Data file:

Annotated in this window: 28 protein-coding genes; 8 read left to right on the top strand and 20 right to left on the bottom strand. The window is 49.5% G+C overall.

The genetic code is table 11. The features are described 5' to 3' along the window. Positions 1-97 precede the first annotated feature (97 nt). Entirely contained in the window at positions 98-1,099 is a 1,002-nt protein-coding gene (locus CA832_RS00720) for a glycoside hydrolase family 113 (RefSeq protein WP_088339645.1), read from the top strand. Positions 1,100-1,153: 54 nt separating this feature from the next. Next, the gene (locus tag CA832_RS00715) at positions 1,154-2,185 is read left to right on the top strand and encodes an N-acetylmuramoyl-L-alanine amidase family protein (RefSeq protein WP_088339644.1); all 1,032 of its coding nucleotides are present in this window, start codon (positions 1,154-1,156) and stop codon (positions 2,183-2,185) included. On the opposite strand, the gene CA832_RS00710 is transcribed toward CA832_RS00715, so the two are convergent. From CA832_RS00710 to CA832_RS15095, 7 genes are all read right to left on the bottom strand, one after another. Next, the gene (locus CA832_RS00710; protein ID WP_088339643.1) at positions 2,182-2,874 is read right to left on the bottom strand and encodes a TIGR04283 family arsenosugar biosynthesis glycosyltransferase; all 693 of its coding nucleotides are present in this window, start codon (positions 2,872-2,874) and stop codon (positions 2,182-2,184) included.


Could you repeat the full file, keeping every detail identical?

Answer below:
Annotated in this window: 28 protein-coding genes; 8 read left to right on the top strand and 20 right to left on the bottom strand. The window is 49.5% G+C overall.

The genetic code is table 11. The features are described 5' to 3' along the window. Positions 1-97 precede the first annotated feature (97 nt). Entirely contained in the window at positions 98-1,099 is a 1,002-nt protein-coding gene (locus CA832_RS00720) for a glycoside hydrolase family 113 (RefSeq protein WP_088339645.1), read from the top strand. Positions 1,100-1,153: 54 nt separating this feature from the next. Next, the gene (locus tag CA832_RS00715) at positions 1,154-2,185 is read left to right on the top strand and encodes an N-acetylmuramoyl-L-alanine amidase family protein (RefSeq protein WP_088339644.1); all 1,032 of its coding nucleotides are present in this window, start codon (positions 1,154-1,156) and stop codon (positions 2,183-2,185) included. On the opposite strand, the gene CA832_RS00710 is transcribed toward CA832_RS00715, so the two are convergent. From CA832_RS00710 to CA832_RS15095, 7 genes are all read right to left on the bottom strand, one after another. Next, the gene (locus CA832_RS00710; protein ID WP_088339643.1) at positions 2,182-2,874 is read right to left on the bottom strand and encodes a TIGR04283 family arsenosugar biosynthesis glycosyltransferase; all 693 of its coding nucleotides are present in this window, start codon (positions 2,872-2,874) and stop codon (positions 2,182-2,184) included.